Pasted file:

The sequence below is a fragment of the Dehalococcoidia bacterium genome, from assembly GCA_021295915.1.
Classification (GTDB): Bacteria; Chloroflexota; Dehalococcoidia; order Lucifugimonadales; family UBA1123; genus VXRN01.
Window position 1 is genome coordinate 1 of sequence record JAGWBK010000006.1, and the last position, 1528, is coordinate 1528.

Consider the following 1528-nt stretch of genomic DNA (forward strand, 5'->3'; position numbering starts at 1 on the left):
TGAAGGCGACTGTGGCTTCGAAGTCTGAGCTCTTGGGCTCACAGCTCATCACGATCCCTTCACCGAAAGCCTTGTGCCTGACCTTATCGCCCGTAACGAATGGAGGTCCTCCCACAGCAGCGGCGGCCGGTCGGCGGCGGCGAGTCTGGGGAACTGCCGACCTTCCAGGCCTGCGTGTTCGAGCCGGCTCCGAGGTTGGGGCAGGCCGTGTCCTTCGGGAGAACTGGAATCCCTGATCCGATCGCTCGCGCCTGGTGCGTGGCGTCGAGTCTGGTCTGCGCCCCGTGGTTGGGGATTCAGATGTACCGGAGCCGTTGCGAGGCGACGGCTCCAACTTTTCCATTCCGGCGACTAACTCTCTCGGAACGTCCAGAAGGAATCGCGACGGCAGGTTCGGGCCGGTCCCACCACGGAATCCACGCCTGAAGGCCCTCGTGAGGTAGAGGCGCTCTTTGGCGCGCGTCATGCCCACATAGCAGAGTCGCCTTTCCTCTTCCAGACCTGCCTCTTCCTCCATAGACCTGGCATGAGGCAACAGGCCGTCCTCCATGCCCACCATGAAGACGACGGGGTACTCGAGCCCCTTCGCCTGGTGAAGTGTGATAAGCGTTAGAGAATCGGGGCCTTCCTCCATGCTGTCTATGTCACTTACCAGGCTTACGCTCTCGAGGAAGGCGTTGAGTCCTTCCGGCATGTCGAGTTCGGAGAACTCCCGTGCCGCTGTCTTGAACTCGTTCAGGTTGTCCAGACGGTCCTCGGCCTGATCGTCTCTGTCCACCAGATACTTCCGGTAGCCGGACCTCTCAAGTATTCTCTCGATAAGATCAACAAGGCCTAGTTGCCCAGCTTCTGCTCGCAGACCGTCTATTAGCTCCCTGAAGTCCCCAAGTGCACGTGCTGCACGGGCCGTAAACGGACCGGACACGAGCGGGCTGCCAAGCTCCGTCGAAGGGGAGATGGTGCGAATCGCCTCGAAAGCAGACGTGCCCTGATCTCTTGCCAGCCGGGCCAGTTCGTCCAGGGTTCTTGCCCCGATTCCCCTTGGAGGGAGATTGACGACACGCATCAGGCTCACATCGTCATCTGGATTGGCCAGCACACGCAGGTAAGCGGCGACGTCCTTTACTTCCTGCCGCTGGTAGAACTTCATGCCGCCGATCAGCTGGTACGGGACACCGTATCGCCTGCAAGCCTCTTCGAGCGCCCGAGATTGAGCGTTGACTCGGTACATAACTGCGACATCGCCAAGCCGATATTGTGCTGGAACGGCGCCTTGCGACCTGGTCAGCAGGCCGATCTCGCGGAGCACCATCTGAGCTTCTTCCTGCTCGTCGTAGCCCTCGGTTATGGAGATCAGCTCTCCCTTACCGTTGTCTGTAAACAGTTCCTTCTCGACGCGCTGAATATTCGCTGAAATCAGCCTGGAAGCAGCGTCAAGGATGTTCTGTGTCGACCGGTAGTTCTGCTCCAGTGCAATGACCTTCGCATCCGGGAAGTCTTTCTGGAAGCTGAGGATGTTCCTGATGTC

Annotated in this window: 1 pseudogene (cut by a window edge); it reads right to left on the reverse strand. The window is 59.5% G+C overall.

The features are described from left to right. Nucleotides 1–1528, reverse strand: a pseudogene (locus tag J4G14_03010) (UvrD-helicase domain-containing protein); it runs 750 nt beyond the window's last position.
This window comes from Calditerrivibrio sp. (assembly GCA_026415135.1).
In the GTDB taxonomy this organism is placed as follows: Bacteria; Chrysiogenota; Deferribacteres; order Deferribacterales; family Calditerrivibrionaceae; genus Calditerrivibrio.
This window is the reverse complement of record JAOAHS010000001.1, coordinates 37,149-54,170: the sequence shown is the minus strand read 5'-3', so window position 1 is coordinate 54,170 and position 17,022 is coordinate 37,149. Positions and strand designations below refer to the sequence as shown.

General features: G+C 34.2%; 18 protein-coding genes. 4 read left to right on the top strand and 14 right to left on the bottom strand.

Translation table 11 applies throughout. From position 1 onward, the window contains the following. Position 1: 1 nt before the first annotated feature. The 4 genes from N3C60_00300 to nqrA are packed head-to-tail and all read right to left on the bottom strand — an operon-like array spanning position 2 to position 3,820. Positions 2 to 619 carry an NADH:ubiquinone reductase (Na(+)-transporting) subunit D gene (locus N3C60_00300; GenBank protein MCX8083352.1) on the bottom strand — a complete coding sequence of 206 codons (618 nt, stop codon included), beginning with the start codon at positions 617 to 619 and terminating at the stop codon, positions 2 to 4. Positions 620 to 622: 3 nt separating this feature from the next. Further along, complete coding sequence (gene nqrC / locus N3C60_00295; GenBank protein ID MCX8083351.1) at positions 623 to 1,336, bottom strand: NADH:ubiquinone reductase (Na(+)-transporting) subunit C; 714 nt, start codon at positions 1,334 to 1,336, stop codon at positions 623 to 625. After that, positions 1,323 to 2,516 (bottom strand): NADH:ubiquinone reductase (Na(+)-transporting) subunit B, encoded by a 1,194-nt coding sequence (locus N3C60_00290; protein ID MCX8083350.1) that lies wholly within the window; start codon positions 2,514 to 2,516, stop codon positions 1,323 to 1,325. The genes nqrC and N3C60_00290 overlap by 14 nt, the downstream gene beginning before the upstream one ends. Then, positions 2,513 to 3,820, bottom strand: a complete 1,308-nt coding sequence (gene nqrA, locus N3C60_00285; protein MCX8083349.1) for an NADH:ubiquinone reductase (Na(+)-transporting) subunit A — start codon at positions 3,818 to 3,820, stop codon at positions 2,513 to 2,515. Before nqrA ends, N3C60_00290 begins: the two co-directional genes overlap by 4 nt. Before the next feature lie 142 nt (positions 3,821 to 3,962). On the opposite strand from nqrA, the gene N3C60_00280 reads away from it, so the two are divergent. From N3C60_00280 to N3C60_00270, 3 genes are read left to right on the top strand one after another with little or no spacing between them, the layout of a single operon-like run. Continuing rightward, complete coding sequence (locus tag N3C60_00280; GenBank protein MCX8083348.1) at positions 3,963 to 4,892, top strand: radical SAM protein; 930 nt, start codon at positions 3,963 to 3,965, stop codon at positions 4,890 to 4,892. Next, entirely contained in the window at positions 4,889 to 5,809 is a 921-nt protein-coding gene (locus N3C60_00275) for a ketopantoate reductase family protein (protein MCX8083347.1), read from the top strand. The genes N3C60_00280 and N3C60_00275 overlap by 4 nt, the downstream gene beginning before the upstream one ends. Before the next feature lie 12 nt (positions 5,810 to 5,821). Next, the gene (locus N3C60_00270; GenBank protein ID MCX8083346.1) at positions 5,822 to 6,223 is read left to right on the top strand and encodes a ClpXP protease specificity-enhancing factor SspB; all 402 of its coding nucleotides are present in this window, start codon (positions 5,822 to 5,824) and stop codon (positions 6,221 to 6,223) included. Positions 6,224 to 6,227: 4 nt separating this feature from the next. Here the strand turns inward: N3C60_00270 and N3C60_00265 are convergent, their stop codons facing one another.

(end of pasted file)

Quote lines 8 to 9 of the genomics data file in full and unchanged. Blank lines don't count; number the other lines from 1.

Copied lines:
This window comes from Calditerrivibrio sp. (assembly GCA_026415135.1).
In the GTDB taxonomy this organism is placed as follows: Bacteria; Chrysiogenota; Deferribacteres; order Deferribacterales; family Calditerrivibrionaceae; genus Calditerrivibrio.